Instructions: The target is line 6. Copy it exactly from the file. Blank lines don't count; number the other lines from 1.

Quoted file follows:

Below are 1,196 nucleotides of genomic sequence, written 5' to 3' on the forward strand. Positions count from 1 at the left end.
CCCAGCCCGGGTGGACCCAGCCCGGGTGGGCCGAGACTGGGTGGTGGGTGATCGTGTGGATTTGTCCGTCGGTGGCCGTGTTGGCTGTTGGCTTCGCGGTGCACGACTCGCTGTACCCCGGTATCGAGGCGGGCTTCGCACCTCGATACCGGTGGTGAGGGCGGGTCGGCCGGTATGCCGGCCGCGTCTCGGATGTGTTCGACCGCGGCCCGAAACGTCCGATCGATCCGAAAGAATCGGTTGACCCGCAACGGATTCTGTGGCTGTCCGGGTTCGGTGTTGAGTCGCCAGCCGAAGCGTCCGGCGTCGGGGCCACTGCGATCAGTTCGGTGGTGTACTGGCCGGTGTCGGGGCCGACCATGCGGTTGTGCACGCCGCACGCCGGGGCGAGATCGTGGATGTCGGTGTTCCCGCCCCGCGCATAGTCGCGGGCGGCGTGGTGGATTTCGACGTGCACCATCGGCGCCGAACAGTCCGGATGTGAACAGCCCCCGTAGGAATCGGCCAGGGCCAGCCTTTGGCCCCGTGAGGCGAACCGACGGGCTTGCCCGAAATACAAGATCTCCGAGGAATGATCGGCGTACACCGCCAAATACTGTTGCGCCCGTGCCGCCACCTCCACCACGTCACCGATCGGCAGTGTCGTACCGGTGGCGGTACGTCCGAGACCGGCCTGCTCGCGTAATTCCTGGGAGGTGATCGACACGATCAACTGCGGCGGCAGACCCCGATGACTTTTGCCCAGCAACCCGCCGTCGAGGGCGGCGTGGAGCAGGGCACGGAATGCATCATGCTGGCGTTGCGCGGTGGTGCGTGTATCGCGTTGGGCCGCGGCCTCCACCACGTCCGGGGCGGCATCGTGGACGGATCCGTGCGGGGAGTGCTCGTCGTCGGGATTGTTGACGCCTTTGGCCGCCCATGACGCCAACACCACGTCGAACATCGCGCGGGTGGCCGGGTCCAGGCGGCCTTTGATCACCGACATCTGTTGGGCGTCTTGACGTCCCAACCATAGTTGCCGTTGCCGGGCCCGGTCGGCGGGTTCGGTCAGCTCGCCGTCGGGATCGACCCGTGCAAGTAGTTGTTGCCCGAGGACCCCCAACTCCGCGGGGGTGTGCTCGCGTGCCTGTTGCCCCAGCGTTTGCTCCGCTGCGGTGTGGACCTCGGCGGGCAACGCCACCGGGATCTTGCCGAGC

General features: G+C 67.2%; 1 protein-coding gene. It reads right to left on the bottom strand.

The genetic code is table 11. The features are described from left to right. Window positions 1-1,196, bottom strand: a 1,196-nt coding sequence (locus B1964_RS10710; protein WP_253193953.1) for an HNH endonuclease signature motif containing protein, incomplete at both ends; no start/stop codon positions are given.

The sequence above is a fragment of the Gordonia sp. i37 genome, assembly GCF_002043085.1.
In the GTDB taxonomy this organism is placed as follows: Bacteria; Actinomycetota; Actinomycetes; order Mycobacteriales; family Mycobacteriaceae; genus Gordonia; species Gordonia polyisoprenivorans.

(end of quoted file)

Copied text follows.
In the GTDB taxonomy this organism is placed as follows: Bacteria; Actinomycetota; Actinomycetes; order Mycobacteriales; family Mycobacteriaceae; genus Gordonia; species Gordonia polyisoprenivorans.